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  6. When I lived in Spain, we did the same thing with the toilet paper, so I guess that didn’t shock me as much as it may other people. I’m more shocked at the squat toilet I think. 🙂 I loved living abroad and traveling. The best was that in Europe, we could experience so many different countries within a short period of time because everything seems so close there. I enjoy learning about new cultures, new languages and foods! I hope you are having a lovely week! ♥

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  7. Sounds like you’re looking for a good plumber to retire next door. 🙂 I’ve seen my share of primitive toilets. At least the one you pictured in Vietnam was relatively clean! I’d get used to the toilet paper issue, done it before, but I wouldn’t like it.

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    • Yes, a good plumber nearby would be great. In fact, we miss our plumber from the US. He was great. Hadn’t thought about the cleanliness factor, but you’re right. That one is clean. And that counts for a lot. Great to hear from you today, Lisa. Hope you are staying warm!

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  8. Wonderful piece! I did worry Kathy for an instant when I saw you on the ladder but than I was relieved when I did not see a drill in your hand. Unfortunately, I am not much of a creative type but I do appreciative beautiful art work and exceptional writings and the first Thursday of the month I do thourghly enjoy it. Juan

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    • Oh, Juan, you are such a sweetie. Had to laugh when I saw you mention the drill. Thing was, I did have a drill when I was up on that ladder. It just wasn’t in my hand for the photo. Looking forward to seeing you all tonight, and on Thursday night, of course! Love you boys!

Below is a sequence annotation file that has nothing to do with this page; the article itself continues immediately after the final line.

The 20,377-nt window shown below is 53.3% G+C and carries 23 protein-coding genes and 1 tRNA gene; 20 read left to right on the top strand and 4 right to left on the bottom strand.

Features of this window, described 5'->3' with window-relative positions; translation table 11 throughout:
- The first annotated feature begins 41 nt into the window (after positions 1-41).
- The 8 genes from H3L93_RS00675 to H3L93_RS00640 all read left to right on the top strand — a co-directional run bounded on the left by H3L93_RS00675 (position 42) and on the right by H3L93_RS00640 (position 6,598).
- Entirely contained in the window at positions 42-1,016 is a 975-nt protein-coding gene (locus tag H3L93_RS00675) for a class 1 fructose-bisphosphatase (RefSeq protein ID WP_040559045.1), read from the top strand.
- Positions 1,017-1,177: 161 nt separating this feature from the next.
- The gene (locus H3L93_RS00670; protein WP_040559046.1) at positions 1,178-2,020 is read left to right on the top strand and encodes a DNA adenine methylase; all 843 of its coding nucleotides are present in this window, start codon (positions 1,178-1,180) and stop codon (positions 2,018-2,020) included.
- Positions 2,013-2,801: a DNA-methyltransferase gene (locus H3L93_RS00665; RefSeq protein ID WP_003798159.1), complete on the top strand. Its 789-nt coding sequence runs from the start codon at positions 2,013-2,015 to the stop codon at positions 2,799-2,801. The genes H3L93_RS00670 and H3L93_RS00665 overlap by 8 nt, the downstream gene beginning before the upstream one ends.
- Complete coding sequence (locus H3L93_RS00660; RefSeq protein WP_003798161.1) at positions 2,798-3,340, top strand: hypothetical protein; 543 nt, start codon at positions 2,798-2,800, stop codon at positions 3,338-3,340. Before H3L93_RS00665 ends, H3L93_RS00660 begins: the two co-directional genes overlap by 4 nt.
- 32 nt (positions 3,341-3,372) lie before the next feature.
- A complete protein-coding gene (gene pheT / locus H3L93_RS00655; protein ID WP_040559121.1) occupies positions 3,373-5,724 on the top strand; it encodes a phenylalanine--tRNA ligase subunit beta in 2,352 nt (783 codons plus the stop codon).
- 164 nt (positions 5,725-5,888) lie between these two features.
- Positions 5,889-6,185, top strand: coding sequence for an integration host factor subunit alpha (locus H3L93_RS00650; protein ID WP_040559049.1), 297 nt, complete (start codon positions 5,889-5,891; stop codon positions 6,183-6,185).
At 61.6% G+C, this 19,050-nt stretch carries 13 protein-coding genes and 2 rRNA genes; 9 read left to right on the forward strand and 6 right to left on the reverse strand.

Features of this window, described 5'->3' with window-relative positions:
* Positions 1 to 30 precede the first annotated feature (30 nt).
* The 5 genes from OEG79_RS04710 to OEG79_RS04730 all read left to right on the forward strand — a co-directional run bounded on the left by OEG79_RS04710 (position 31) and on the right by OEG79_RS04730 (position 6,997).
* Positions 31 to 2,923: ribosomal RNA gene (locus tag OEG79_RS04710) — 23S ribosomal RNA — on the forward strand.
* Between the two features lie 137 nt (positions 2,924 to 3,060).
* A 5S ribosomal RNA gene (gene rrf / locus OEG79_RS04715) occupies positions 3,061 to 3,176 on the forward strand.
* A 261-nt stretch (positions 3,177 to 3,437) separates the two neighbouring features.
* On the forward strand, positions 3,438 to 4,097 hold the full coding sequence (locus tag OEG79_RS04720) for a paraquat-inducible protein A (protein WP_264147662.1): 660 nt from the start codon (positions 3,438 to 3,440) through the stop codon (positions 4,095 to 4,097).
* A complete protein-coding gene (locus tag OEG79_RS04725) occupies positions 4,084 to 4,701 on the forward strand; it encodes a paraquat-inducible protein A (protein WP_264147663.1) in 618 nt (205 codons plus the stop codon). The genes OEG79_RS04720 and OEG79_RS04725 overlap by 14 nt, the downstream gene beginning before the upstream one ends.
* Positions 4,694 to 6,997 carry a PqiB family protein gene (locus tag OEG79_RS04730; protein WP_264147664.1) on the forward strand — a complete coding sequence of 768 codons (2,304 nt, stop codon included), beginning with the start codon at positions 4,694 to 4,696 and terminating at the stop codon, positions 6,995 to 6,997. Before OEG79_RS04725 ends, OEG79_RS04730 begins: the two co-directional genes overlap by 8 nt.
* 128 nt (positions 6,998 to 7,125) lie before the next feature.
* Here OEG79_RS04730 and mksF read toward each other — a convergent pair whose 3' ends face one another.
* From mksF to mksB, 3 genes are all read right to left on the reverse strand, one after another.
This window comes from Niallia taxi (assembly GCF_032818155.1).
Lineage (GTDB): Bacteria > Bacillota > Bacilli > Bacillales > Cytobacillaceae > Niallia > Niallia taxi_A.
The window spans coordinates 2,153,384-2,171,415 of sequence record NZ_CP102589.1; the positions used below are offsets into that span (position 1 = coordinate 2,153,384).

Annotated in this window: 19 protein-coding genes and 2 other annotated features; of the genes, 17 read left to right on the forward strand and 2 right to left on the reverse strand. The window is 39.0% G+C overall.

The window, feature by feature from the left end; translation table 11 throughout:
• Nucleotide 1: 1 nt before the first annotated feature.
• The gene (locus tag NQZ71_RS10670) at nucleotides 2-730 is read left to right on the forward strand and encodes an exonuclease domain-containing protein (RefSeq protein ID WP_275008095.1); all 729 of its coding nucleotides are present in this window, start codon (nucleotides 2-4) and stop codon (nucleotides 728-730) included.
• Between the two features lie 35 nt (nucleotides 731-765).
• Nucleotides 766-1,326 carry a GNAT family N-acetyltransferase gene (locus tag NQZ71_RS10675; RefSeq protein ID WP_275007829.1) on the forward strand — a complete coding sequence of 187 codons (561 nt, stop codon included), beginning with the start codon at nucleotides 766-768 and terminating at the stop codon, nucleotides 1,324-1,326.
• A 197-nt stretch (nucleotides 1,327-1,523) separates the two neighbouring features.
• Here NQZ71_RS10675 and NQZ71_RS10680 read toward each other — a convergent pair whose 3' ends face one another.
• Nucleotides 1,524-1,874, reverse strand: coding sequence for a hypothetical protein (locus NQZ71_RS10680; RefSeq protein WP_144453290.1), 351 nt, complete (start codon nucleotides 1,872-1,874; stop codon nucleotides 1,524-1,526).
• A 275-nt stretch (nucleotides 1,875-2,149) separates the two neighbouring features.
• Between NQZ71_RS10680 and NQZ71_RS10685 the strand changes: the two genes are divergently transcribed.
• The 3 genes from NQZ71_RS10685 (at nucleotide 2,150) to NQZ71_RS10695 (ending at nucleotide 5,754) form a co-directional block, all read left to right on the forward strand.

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  9. The paper in the basket thing is very overrated by tourists as a huge “yech” factor, until they get used to it. We vacation often in Latin America and we always have to adjust for a few days when we return to US. One time we took little dog poop bags to use as an intermediary receptacle but it was more trouble than it was worth. You might consider them for guests, though.
    I’ll take paper in the basket any time over the squat holes of other areas.
    I enjoy your blog. Wish we were there instead of here.

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    • Thank you, Robert. Glad you enjoy the blog and have adjusted to toilets in the past. I think your idea of dog poop bags is a good one. Little Zip Locks might be good, too. Wonderful to get your comment this morning. Hope to see you in Ecuador soon!

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  10. Ha! Well done Kathy! Sadly, I have experienced this in rural areas before. It is a shock to my system and holds a bit of a gross factor… but if it’s the way it is I would probably adjust quick enough. It’s likely only ‘gross’ because it’s not the norm.

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    • Yes, one does adjust. And there are a few new high-rise condo buildings here that have the modernized plumbing that will allow for flushing of toilet paper. There are some elderly expats who probably couldn’t make the adjustment, having flushed tissue for 60 or 70 years. Great to hear from you today. Looks like you succeeded in traveling between bouts of snow and ice. Thanks for stopping by, my friend. Hugs to you and David!

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  11. I would have no issue with not flushing the toilet paper…Afterall we are avid campers, who have had to do the deed in less than ideal places. However, what do you have to do with the stool? Im not sure I’d want to dig a hole every time I over indulged at the local eatery?! 🙂